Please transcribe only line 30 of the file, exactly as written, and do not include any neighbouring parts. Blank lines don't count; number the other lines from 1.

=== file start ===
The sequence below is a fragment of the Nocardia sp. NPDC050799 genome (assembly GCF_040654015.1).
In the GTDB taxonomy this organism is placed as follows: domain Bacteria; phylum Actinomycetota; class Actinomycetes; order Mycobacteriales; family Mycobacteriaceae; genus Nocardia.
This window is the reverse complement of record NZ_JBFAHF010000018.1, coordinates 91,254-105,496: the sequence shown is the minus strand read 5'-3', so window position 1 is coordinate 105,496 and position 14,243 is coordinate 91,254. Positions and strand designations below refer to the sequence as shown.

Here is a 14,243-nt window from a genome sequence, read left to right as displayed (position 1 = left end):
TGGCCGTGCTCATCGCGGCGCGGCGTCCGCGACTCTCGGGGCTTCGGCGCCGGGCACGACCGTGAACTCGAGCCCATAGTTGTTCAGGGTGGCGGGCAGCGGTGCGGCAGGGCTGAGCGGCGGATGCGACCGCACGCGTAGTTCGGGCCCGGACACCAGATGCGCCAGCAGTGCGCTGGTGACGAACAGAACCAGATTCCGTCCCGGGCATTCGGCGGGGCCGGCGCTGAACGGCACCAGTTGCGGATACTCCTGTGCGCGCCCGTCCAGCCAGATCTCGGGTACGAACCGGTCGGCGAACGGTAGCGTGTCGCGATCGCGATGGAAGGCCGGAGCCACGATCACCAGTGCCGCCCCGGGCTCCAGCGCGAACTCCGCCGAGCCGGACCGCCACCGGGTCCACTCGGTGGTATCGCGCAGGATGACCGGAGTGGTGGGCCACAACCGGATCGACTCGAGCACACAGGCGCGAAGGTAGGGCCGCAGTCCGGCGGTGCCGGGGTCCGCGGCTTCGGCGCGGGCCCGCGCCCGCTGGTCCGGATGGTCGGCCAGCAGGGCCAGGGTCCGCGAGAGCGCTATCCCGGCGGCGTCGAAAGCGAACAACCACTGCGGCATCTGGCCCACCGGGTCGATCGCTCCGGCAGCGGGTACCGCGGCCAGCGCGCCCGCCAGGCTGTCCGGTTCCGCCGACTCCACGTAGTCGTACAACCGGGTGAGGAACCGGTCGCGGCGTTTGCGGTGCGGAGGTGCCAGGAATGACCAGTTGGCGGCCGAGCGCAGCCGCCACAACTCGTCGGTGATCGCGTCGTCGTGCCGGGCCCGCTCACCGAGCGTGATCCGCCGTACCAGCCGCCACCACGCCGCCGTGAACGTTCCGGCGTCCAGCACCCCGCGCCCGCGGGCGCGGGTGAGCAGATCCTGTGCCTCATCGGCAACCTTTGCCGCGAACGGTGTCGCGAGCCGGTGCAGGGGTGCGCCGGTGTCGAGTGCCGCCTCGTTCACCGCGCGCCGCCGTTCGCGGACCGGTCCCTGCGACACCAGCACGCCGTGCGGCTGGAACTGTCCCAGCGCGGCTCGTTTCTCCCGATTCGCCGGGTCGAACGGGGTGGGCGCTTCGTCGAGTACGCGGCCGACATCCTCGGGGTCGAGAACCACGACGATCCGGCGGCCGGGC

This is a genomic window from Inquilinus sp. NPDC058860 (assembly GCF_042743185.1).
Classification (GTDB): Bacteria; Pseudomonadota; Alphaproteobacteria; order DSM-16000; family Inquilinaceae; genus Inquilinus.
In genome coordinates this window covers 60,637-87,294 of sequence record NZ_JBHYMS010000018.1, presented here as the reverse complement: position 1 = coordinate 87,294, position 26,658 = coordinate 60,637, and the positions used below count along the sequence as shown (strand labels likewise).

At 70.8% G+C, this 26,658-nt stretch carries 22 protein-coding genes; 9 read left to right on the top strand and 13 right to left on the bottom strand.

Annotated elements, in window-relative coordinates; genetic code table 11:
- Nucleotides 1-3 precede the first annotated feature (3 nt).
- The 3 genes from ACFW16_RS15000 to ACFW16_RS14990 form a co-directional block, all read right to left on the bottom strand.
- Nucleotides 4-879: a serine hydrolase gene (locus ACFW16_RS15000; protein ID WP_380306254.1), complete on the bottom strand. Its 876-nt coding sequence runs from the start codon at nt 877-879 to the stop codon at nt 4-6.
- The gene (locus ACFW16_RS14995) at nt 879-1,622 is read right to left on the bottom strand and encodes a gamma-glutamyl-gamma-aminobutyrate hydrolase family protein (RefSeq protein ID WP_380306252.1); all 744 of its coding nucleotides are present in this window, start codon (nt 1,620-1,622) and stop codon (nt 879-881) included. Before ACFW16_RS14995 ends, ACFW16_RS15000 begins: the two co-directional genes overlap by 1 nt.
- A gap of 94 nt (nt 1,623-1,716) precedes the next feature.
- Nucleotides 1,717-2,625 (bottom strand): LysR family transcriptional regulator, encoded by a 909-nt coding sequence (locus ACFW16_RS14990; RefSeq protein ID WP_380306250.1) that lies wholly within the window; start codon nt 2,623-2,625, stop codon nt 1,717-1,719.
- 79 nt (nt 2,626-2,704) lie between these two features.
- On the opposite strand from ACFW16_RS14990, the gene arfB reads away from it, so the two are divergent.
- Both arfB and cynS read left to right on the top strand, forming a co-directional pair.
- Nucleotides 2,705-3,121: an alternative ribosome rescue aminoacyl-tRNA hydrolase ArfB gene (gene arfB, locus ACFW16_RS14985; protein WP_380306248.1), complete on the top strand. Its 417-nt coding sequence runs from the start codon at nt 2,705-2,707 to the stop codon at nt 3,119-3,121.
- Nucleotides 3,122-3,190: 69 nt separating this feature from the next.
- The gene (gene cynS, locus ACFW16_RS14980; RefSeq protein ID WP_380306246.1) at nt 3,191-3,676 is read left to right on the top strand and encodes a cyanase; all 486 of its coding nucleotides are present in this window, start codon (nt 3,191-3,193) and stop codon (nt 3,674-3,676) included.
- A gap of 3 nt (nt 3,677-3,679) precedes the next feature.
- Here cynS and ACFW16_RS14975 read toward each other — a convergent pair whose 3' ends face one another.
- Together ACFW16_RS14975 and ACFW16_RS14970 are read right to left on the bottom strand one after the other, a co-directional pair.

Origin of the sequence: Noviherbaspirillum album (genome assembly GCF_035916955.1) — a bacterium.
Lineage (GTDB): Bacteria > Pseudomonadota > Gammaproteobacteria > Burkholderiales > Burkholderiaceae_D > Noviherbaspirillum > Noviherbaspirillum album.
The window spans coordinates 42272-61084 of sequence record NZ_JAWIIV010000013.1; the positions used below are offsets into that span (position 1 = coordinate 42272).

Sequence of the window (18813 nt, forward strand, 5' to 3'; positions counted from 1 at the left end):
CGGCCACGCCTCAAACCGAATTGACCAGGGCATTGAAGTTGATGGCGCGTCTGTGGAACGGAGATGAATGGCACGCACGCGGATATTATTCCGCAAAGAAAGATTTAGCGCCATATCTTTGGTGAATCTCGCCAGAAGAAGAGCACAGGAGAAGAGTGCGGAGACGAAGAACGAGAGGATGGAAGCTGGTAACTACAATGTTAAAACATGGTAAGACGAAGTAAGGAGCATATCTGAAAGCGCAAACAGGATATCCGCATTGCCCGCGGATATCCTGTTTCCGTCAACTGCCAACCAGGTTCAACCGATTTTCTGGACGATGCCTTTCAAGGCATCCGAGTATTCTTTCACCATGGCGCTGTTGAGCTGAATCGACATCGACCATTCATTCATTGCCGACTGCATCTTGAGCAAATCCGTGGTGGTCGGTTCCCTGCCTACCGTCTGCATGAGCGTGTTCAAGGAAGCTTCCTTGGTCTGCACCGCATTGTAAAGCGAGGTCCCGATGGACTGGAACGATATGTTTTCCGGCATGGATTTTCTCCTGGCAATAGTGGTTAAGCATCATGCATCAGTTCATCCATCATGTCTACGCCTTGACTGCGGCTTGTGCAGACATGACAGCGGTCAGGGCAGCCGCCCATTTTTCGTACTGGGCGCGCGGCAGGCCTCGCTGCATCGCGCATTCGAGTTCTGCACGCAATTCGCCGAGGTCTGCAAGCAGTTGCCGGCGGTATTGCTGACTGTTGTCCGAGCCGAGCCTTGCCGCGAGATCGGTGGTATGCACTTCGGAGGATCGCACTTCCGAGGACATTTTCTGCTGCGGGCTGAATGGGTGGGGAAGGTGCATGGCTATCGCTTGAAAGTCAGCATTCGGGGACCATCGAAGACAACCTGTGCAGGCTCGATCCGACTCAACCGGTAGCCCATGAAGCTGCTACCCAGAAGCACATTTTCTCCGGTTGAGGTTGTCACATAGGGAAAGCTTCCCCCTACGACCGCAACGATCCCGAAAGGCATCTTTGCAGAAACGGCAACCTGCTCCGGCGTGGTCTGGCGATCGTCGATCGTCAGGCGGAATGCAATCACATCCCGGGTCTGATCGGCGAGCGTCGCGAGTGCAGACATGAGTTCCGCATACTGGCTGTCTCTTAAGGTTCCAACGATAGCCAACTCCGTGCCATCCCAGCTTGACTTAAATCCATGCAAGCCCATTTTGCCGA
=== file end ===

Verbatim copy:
CGGCCACGCCTCAAACCGAATTGACCAGGGCATTGAAGTTGATGGCGCGTCTGTGGAACGGAGATGAATGGCACGCACGCGGATATTATTCCGCAAAGAAAGATTTAGCGCCATATCTTTGGTGAATCTCGCCAGAAGAAGAGCACAGGAGAAGAGTGCGGAGACGAAGAACGAGAGGATGGAAGCTGGTAACTACAATGTTAAAACATGGTAAGACGAAGTAAGGAGCATATCTGAAAGCGCAAACAGGATATCCGCATTGCCCGCGGATATCCTGTTTCCGTCAACTGCCAACCAGGTTCAACCGATTTTCTGGACGATGCCTTTCAAGGCATCCGAGTATTCTTTCACCATGGCGCTGTTGAGCTGAATCGACATCGACCATTCATTCATTGCCGACTGCATCTTGAGCAAATCCGTGGTGGTCGGTTCCCTGCCTACCGTCTGCATGAGCGTGTTCAAGGAAGCTTCCTTGGTCTGCACCGCATTGTAAAGCGAGGTCCCGATGGACTGGAACGATATGTTTTCCGGCATGGATTTTCTCCTGGCAATAGTGGTTAAGCATCATGCATCAGTTCATCCATCATGTCTACGCCTTGACTGCGGCTTGTGCAGACATGACAGCGGTCAGGGCAGCCGCCCATTTTTCGTACTGGGCGCGCGGCAGGCCTCGCTGCATCGCGCATTCGAGTTCTGCACGCAATTCGCCGAGGTCTGCAAGCAGTTGCCGGCGGTATTGCTGACTGTTGTCCGAGCCGAGCCTTGCCGCGAGATCGGTGGTATGCACTTCGGAGGATCGCACTTCCGAGGACATTTTCTGCTGCGGGCTGAATGGGTGGGGAAGGTGCATGGCTATCGCTTGAAAGTCAGCATTCGGGGACCATCGAAGACAACCTGTGCAGGCTCGATCCGACTCAACCGGTAGCCCATGAAGCTGCTACCCAGAAGCACATTTTCTCCGGTTGAGGTTGTCACATAGGGAAAGCTTCCCCCTACGACCGCAACGATCCCGAAAGGCATCTTTGCAGAAACGGCAACCTGCTCCGGCGTGGTCTGGCGATCGTCGATCGTCAGGCGGAATGCAATCACATCCCGGGTCTGATCGGCGAGCGTCGCGAGTGCAGACATGAGTTCCGCATACTGGCTGTCTCTTAAGGTTCCAACGATAGCCAACTCCGTGCCATCCCAGCTTGACTTAAATCCATGCAAGCCCATTTTGCCGA